Navy Times provided its documents to retired Vice Adm. William Hilarides, who was in command of NAVSEA during the shooting and led the command through the aftermath, seeking comment but he declined to do so through a spokesman.
Many of the details disclosed here came from the internal document obtained by Navy Times, which was dated December 2015 and reflected the IG's initial briefing to Navy leaders about the findings from its inspection. Many of those details were redacted from the IG's final report from July, which was officially released on Jan. 5 after a Navy Times Freedom of Information Act request.
The IG's investigation raises questions about the Navy's post-shooting renovation to the building, which came with $63 million price tag and was completed shortly before the IG's inspection. The IG found that the Navy skimped on NAVSEA-recommended security enhancements to the building including turnstiles, expanded security camera coverage and metal detector wands.
The briefing report noted that those measures were not required but were recommended. Investigators found that employees who worked in the building wanted the increased security measures but the cost considerations trumped the recommendations.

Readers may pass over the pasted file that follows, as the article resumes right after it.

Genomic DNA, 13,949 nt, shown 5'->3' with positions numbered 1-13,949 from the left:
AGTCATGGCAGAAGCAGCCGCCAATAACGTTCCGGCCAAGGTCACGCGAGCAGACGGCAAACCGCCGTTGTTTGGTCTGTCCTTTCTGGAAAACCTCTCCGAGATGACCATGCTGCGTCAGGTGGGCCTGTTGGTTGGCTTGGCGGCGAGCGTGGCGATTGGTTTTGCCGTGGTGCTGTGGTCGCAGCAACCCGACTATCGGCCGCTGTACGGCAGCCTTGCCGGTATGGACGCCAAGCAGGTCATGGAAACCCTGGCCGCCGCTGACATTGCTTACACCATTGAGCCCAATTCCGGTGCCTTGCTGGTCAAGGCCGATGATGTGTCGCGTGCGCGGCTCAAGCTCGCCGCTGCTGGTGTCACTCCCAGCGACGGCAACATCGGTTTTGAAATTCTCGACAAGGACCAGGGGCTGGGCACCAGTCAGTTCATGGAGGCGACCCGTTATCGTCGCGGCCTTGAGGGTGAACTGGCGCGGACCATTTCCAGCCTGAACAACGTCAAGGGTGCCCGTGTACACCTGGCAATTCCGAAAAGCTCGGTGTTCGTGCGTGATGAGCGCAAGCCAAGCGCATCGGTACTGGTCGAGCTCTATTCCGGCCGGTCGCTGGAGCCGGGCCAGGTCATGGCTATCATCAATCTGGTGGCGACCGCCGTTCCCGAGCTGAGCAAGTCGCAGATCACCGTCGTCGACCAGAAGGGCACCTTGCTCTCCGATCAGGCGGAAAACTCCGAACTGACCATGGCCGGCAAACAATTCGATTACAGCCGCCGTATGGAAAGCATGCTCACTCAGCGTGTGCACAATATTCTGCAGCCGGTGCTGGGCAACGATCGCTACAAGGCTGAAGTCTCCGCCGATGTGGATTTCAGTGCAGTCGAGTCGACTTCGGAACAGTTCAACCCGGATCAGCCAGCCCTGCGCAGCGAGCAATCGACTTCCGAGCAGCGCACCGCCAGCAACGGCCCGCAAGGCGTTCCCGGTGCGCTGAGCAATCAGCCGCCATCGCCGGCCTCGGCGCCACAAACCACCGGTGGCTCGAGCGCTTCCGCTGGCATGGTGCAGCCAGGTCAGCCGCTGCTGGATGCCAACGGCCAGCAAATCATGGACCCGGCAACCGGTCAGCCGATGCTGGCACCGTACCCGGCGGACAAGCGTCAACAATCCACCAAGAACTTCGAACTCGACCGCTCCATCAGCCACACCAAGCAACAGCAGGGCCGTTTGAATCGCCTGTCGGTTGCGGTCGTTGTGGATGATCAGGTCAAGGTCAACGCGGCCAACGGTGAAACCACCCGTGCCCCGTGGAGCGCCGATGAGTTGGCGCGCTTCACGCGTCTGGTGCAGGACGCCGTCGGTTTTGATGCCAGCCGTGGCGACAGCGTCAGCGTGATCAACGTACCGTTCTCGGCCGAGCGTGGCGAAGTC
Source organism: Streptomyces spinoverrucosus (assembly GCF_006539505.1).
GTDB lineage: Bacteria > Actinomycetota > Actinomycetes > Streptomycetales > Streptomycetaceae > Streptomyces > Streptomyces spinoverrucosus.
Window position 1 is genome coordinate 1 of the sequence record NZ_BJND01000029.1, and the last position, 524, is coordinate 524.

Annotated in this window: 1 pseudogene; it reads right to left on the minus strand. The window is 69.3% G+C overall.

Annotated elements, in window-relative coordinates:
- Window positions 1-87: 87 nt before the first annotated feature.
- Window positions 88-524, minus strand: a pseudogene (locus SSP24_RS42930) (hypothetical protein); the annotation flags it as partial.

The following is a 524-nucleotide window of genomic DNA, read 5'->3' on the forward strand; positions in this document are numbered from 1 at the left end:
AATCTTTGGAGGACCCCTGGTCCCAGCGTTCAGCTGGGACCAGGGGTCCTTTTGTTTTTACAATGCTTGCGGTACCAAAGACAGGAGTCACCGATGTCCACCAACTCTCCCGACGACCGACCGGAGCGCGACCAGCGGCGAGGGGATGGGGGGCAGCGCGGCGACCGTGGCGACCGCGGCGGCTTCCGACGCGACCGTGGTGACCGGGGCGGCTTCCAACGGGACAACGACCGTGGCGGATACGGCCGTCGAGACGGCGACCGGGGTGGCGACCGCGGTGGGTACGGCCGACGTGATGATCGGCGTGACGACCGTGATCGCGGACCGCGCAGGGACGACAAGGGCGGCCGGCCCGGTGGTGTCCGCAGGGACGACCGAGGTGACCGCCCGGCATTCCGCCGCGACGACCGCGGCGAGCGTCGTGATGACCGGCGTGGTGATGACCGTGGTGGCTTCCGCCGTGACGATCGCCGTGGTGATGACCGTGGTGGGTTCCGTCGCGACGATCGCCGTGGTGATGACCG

"Our review found that keeping costs to a minimum while meeting minimum requirements during the renovation were the primary considerations," the report reads. "While enhancements are optional and do incur costs, the return on investment back to the workforce warrants further dialogue and consideration."
Experts say that the kind of decisions the Navy made in regards to security are common in businesses.
"Often times when companies make decisions about security measures and hardening, such as with turnstiles or magnetometers, dollars are driving those decisions," said Jim Moore, a private security consultant with the Manhattan-based security firm Kroll. Moore said other considerations include what kind of face the company wants to present to visitors and managing the flow of workers in and out of the building.
The review also noted that NAVSEA had failed to adequately address insider threats, another key focus of the post-shooting investigation.
"The September 2013 active-shooter incident highlighted the danger posed by an Insider Threat," the report reads. "NAVSEA made significant efforts to reconstitute its workforce into the refurbished headquarters building. However, it needs to establish integrated processes and procedures, and equip itself with the required tools to effectively identify and counter insider threats."